Connect those two together and tell what voltage you get out. You need to clearly define a maximum and a minimum voltage.

After that you can build an noninverting amplifier that amplifies your signal and also lift the dc-voltage to around 5 volts. That is to use a dc-voltage instead of ground (talking noninverting opamp amplifier circuit)

Why is it so important to get 5 to 6 volts out?
 

Hero999

Banned
If you read the Wikipedia article you linked to, you'll discover that there are different types of microphone.

The problem is you need lots of gain and a high input impedance for an electret mic. Here's a simple circuit that will drive a small relay from an electret mic, I haven't tested it but it should work.

Tr1 is an emitter follower which has a gain of 1 and a high input impedance.

Tr2 is a common emitter amplifier which has lots of gain.

Tr3 is a precision rectifier which rejects half of the waveform. D1, R9 and R1 set the base voltage just below Tr3's turn on voltage.

C4 and R11 form a low pass filter which keeps the output switch on in-between troughs.

T4 is another common emitter amplifier which switches the relay.

R12 provides positive feedback which adds hysteresis making the circuit more stable.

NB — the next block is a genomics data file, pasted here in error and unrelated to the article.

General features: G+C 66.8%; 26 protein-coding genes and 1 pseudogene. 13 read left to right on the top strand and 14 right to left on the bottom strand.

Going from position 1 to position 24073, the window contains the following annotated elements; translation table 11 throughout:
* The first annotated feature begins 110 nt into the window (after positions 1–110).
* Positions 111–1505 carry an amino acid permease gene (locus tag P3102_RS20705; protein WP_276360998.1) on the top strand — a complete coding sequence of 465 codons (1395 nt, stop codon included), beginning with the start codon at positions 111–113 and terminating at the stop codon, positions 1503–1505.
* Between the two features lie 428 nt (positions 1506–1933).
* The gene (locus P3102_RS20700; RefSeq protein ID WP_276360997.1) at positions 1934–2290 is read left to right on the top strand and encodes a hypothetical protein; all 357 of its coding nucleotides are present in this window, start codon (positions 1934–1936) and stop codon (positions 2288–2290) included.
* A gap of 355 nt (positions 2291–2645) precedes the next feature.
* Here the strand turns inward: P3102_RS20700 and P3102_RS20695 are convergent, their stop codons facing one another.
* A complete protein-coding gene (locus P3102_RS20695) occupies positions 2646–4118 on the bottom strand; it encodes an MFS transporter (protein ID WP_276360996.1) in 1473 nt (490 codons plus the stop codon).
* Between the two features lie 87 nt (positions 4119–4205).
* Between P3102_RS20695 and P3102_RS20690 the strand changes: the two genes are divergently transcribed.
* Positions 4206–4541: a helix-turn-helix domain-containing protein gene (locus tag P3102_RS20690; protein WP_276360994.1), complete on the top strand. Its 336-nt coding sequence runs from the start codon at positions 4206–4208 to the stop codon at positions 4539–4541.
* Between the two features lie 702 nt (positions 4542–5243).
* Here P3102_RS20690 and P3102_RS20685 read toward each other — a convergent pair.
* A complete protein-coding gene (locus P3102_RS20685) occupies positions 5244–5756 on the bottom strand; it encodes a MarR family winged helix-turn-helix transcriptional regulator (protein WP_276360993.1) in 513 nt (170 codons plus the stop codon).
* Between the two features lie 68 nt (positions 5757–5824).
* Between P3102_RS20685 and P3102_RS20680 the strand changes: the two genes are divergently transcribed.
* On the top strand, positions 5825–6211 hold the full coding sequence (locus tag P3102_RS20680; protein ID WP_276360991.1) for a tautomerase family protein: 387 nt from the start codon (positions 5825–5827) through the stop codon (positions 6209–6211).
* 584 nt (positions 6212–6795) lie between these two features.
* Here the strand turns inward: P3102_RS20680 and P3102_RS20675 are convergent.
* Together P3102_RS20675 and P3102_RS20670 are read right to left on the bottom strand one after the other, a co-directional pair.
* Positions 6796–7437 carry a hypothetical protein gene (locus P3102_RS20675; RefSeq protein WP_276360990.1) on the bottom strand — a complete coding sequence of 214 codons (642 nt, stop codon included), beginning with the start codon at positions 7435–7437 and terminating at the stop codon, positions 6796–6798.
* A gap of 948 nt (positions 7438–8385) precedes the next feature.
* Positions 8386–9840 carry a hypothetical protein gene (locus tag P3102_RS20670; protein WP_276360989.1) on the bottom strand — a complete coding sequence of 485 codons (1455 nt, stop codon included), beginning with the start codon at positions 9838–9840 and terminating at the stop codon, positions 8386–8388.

R3 alters the sensitivity of the circuit.

It would be easier to build the circuit using ICs such as an op-amp and comparator but I was bored.:D
 

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nnb29

New Member
OK,thank u very much for ur help.my last question now- i hav decided to use electret microphone for my circuit......
Powering microphones

now pls look at basic circuit of electret microphone provided on above link....what will be output in that circuit????

also after scrolling down you will see circuit of Battery powered electret microphone...now will use of non inverting amplifier provide me output of 5 to 6V...???is there any modification required to get output of 5-6 Volt...
 
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Hero999

Banned
The circuit I posted includes the electret mic power supply.
 

nnb29

New Member
@HERO999,thank u for ur circuit...i will really try it.....

: here in my attached image of circuit can i obtain 5-6Volt output by adjusting the potentiometer???
 

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Hero999

Banned
What do you want the circuit to do?

Do you just want a pre-amplifier or do you want a switch?

That circuit won't work because its input impedance is too low:

  • Configure the op-amp as a non-inverting amplifier which has a high input impedance.
  • Use a decent audio op-amp such as the TL072.
  • Vary the volume using a pot. AC coupled to the mic to avoid noise being generated when it is adjusted.
 

audioguru

Well-Known Member
Most Helpful Member
The battery needs a supply bypass capacitor and the 10k resistor feeding power to the mic and the resistors biasing the inpu of the opamp should be de-coupled from the supply like this:

The output is an AC signal 6.5V peak-to-peak into a 10k ohms load.